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Book description

Why do corporations increasingly engage in good deeds that do not immediately help their bottom line, and what are the consequences of these activities? This volume examines these questions by drawing on historical documents, interviews, qualitative case comparison, fieldwork, multiple regression, time-series analysis and multidimensional scaling, among others. Informed by neoinstitutionalism and political economy approaches, the authors examine how global and local dimensions of contemporary corporate social responsibility (CSR) intersect with each other. Their rigorous empirical analyses produce insights into the historical roots of suspicions concerning cross-societal economic actors, why and how global CSR frameworks evolved into current forms, how conceptions of CSR vary across societies, what motivates corporations to participate in CSR frameworks, what impacts such participation might have on corporate reputation and actual practices, whether CSR activities shield corporations from targeting by boycott campaigns or invite more criticism, and what alternative responses corporations might have to buying into CSR principles.


‘The global CSR movement is challenging the very notion of the role of business in society today. This volume helps bring tremendous insights into the antecedents and consequences of this shift in norms around corporate governance and responsibilities, calling attention to the institutional and economic contexts that hinder or encourage such change as well as the diversity of ways that CSR is operationalized at the transnational, national and regional levels. Each chapter builds on the notion that CSR is a core component of the social regulation of the economy, drawing the corporate organization deeper in its attention to social and environmental issues. By bringing rigorous analytical thinking to this important topic, we are given the opportunity to understand CSR in its full scope and breadth.’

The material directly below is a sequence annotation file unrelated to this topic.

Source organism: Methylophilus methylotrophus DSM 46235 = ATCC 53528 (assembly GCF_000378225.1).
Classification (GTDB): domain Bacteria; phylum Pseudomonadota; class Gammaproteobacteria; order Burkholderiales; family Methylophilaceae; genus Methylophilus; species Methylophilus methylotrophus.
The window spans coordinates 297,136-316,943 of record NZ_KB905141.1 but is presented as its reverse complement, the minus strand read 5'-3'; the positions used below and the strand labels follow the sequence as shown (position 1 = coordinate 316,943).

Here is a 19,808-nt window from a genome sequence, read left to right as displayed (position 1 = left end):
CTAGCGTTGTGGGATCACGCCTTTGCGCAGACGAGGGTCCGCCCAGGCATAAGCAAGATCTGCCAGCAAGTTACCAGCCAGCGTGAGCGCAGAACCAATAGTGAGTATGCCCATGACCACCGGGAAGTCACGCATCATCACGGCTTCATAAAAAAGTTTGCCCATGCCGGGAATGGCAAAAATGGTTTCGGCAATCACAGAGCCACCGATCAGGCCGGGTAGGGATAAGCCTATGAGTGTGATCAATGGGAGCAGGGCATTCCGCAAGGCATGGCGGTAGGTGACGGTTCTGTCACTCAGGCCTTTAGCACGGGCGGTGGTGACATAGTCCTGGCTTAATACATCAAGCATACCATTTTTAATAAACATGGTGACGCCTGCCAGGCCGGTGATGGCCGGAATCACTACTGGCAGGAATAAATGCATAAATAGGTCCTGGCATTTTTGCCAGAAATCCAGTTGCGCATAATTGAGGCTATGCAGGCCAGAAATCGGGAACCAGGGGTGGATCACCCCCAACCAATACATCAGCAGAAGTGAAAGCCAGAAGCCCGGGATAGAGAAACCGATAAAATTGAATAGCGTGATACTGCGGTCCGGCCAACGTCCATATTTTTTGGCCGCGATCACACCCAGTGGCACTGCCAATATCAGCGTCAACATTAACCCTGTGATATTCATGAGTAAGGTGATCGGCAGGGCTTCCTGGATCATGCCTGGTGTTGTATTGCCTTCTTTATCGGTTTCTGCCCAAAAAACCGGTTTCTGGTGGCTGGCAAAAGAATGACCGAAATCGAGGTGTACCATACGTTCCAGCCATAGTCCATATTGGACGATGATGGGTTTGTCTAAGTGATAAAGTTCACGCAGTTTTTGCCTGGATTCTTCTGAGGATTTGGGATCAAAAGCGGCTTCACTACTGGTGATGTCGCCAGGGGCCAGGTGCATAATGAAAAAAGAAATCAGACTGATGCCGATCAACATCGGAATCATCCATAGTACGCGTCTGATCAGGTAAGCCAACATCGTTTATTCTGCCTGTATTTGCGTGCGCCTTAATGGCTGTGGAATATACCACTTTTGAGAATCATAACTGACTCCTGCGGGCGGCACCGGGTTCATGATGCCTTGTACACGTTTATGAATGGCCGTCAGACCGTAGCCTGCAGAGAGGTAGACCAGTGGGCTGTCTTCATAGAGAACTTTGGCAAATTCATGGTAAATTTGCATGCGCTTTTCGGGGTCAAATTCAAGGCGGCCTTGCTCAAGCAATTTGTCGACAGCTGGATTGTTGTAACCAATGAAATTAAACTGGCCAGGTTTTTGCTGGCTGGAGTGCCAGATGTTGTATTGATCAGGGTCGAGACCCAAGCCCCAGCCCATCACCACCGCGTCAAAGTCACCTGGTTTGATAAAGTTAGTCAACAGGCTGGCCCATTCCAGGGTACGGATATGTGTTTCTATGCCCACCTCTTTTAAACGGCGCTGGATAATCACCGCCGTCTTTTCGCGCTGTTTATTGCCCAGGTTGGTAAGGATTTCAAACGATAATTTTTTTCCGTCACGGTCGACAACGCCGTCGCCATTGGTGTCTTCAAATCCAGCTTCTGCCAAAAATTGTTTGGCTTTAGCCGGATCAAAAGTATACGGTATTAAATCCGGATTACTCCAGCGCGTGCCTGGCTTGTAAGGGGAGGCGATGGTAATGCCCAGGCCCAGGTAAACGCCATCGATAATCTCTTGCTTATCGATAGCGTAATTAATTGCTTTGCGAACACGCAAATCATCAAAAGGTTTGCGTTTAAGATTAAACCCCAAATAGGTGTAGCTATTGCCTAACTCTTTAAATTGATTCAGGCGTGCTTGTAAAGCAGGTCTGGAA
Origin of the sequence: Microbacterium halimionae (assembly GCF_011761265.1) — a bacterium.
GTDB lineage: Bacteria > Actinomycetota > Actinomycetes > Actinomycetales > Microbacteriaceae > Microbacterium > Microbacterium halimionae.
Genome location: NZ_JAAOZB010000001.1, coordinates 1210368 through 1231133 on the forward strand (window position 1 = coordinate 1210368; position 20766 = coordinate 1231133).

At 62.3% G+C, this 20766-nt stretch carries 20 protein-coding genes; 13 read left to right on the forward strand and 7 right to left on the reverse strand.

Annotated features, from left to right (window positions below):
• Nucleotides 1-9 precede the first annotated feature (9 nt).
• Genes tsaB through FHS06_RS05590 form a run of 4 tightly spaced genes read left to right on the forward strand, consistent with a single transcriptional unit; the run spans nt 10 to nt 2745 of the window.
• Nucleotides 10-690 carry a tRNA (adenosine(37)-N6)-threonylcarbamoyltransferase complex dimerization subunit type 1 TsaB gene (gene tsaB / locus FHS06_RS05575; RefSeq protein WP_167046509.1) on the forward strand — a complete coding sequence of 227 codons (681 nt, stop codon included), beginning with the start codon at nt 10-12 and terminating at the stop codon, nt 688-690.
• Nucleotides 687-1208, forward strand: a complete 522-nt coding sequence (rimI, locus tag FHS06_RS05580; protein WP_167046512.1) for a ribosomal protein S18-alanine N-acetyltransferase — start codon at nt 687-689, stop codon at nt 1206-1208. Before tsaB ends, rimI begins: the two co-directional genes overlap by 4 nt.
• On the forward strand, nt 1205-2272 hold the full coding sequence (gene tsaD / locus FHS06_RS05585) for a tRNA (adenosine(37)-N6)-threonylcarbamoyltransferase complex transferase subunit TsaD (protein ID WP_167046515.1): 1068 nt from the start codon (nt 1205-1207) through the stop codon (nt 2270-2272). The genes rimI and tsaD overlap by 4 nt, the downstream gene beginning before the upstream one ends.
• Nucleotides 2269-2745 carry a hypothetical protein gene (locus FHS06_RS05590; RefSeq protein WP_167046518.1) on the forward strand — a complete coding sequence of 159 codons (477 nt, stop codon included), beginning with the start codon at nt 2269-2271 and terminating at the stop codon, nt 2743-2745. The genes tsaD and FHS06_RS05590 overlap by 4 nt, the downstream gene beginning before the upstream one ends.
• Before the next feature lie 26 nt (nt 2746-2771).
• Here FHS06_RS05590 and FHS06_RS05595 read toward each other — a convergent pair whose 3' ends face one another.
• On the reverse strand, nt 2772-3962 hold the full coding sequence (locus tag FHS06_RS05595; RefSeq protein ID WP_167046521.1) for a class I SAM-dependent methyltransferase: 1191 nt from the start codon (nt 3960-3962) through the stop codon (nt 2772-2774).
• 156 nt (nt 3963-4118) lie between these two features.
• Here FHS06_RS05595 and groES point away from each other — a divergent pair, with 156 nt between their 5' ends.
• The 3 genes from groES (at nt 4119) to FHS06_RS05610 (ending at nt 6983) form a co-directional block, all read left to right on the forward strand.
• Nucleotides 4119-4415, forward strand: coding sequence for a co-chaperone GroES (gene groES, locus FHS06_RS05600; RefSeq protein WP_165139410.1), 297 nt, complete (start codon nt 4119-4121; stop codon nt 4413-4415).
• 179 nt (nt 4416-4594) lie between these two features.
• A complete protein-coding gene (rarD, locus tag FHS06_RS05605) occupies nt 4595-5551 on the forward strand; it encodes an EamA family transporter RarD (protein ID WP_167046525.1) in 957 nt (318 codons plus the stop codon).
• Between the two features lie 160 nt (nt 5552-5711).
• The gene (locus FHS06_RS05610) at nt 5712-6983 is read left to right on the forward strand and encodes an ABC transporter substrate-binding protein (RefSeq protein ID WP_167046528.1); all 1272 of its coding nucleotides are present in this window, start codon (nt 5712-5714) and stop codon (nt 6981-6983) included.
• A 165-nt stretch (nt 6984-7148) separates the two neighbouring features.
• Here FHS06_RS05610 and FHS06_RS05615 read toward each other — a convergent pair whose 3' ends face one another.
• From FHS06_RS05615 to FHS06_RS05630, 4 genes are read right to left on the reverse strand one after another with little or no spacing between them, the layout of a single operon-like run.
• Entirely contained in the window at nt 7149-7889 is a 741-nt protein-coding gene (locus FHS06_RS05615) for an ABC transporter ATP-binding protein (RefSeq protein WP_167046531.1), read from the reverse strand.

Andrew J. Hoffman - Director of the Erb Institute and Holcim (US) Professor of Sustainable Enterprise, University of Michigan

‘This important book is a product of the outstanding vision of Kiyoteru Tsutsui and Alwyn Lim, who have pulled together scholarship that fills a noticeable void in the burgeoning field of corporate social responsibility studies. Specifically, these authors situate the drivers of corporate social responsibility in a global multi-level, political, economic and cultural system, rather than within corporations themselves. This novel perspective allows researchers and practitioners alike to move beyond debates about the organizational-level factors that make firms more or less likely to enact corporate social responsibility practices and policies, to conceive of the pressures firms face from the broader, global system. As such, the original and compelling contributions in this volume promise to stimulate exciting debate and new research streams, which will move the field of corporate social responsibility studies in new and exciting directions. This book is a must read.’

Sarah A. Soule - Morgridge Professor of Organizational Behavior, Stanford Graduate School of Business

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